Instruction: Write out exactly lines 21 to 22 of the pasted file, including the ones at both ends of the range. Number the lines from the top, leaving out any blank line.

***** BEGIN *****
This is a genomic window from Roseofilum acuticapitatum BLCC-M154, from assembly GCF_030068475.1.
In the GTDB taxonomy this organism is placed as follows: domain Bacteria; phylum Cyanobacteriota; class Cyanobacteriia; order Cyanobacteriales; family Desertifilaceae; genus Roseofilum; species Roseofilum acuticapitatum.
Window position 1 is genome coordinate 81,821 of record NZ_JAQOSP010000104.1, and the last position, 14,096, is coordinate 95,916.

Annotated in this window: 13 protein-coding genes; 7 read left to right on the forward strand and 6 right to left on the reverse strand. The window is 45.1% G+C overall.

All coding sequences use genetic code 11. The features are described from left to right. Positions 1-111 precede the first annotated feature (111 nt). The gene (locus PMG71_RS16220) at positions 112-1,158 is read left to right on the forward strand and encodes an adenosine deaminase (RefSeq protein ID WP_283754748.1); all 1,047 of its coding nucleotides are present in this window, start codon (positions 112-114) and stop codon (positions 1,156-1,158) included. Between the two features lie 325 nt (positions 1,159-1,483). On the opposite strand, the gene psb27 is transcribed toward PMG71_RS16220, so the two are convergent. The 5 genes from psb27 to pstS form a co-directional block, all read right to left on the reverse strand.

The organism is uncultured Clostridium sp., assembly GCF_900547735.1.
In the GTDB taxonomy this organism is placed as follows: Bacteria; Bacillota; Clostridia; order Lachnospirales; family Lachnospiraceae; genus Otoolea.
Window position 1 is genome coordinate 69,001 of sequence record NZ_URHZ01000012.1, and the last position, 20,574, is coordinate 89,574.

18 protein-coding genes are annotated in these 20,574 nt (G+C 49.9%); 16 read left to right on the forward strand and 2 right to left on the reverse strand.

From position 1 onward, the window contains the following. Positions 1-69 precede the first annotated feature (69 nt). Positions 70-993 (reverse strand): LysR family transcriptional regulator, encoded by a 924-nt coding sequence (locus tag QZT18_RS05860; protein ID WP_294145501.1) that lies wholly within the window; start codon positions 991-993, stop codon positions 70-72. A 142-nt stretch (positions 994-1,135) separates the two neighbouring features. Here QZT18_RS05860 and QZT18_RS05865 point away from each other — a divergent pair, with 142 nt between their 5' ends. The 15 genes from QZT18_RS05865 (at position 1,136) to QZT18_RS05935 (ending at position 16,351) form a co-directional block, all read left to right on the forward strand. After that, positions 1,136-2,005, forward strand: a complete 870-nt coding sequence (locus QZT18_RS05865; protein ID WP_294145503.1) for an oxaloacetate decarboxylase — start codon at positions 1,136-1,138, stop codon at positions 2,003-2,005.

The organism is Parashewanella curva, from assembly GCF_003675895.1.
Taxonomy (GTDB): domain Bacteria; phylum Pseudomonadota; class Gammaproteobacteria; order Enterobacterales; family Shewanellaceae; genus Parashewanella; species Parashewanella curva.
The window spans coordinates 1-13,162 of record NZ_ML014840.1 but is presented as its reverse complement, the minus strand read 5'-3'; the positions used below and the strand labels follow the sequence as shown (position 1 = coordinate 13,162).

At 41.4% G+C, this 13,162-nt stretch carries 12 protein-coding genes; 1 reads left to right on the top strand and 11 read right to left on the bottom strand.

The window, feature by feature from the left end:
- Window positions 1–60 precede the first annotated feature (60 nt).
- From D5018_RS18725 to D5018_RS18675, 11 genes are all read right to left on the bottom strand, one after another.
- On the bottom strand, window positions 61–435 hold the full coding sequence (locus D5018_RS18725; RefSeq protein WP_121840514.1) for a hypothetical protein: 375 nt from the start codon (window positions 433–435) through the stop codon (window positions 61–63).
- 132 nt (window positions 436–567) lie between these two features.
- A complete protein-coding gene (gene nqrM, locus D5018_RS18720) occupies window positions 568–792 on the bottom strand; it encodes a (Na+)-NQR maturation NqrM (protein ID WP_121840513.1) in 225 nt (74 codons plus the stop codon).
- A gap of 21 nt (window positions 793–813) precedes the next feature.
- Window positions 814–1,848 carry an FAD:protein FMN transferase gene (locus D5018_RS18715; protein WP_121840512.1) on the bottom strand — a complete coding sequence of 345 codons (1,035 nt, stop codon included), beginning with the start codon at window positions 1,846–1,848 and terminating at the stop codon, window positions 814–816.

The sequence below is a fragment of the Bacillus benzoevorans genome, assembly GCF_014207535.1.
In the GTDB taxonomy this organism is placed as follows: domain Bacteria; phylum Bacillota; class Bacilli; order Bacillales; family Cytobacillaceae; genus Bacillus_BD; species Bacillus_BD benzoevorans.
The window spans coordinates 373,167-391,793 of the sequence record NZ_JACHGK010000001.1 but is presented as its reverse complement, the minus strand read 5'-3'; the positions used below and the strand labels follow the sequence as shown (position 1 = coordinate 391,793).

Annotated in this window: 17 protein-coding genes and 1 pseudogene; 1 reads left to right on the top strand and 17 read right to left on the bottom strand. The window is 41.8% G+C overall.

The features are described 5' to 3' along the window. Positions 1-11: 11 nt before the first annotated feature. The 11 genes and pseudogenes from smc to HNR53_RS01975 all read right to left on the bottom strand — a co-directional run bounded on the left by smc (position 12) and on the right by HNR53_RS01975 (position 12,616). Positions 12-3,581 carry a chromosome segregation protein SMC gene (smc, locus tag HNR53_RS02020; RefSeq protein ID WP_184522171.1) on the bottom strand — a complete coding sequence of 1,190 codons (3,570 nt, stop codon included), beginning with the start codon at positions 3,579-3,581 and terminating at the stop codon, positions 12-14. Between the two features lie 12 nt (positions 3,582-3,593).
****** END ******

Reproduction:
- A gap of 21 nt (window positions 793–813) precedes the next feature.
- Window positions 814–1,848 carry an FAD:protein FMN transferase gene (locus D5018_RS18715; protein WP_121840512.1) on the bottom strand — a complete coding sequence of 345 codons (1,035 nt, stop codon included), beginning with the start codon at window positions 1,846–1,848 and terminating at the stop codon, window positions 814–816.